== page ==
3. Visit Odaiba
Odaiba is a man-made island in Tokyo Bay that speaks to the playful, yet creative ingenuity that is behind Tokyo’s engineering. A day trip to Odaiba is strongly recommended as it is home to many of Tokyo’s most popular entertainment and shopping areas. There are several ways to relax and enjoy your time here. You can start by going for a stroll along the beach. Afterwards, you can venture over to Diver City Tokyo Plaza and lose yourself to hours of shopping and dining, but not before taking a picture in front of the life-sized Gundam standing outside. For those interested in getting first glimpses of cutting edge technology, you should make your way towards Palette Town and visit the showrooms at the Panasonic Center and Toyota Mega Web. In addition, you should also check out Tokyo Big Site, one of the country’s largest convention centers. Lastly, getting to Odaiba can be just as exciting as visiting it: you can try taking a leisurely trip on the Tokyo Boat Bus from Asakusa, or even ride on the automated train, the Yurikakome, which departs from Shimbashi and Toyosu.
4. Take a Stroll through Golden Gai
After spending time exploring the streets of Tokyo, it may seem like this city rarely takes a moment to unwind from its constant bustle. Golden Gai in Shinjuku, however, is the best place to take a break from the norm and have a few drinks in an intimate setting. This small, hole-in-the-wall bar district is located a short distance from Shinjuku’s East Exit and is comprised of about six narrow alleys lined with a couple hundred bars, lounges, and eateries. The bars in this area are uniquely themed and exemplify the definition of tiny: usually only a handful of patrons can fit, but this has not stopped it from being a favorite locale for well known celebrities. The bars in this small district are by no means cheap and are very exclusive; it is not uncommon for foreign patrons to be turned down entry to several of these establishments. If you are granted entry, it is still worth it to order a drink and enjoy a conversation with the bar owners and their patrons. If drinking alcoholic beverages is not for you, then it is still suggested to take a stroll through these small streets (preferably at night) and take in the sights. Tokyo’s nightlife makes it an international hub for clubbing and bar hopping, but Golden Gai is a gem off the beaten path that offers you a very special glimpse into Tokyo’s social life after hours.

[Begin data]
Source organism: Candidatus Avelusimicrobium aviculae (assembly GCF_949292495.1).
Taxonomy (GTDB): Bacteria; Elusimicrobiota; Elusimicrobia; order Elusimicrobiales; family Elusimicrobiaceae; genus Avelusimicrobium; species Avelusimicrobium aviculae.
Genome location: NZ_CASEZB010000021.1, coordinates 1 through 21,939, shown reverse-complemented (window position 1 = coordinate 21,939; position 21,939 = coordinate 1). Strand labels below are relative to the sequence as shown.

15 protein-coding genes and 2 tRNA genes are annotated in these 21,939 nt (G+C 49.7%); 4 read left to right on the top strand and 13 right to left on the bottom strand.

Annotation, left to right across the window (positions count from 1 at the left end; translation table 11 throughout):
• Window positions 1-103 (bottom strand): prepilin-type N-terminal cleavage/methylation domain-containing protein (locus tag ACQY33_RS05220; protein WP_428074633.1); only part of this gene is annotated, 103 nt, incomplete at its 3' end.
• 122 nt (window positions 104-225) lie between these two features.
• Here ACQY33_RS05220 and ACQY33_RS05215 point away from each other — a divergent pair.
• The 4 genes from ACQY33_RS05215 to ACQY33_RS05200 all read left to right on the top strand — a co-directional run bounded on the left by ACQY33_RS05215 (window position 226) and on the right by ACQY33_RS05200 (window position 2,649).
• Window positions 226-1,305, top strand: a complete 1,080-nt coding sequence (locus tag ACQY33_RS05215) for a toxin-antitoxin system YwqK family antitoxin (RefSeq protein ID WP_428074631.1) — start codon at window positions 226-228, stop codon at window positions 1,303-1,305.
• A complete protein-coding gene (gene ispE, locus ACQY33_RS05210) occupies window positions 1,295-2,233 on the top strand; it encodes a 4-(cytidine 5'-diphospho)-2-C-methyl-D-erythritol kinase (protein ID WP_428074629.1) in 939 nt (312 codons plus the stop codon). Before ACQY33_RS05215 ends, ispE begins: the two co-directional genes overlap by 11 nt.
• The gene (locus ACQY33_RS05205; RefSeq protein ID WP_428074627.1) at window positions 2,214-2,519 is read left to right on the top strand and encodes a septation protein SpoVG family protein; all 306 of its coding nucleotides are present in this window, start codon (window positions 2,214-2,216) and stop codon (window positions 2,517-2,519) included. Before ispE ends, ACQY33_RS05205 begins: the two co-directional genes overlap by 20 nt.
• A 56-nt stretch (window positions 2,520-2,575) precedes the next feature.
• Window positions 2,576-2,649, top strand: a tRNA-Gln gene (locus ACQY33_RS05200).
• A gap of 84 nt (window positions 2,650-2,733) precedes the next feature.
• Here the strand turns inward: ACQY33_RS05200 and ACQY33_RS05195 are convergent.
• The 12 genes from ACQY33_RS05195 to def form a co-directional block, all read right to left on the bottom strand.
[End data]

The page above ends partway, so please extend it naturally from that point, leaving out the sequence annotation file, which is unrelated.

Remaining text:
5. Leave Tokyo
You have read correctly; the fifth best way to make the most out of your time abroad in Tokyo is to get out of the city’s limits. Much like living in any country, a major city is not representative of an entire nation, (e.g. New York, Beijing, London), which is all the more reason why you should go out and get as full of an experience as you can. If you are able to plan your time efficiently, then make the trip to Osaka and taste its famous takoyaki; visit the floating torii located off of the island of Miyajima; or, if you are feeling adventurous, make the trip to either Shizuoka or Yamanashi Prefectures and climb Mount Fuji. If you are limited in time and funds, then not to worry; there are still several ways to experience Japanese life outside of Tokyo within reason. For example, you can take a day to trip to see the large ”Great Buddha” in Kamakura, or even visit Chinatown in nearby Yokohama. Above all else, keep an open mind seek to make the most of your time abroad.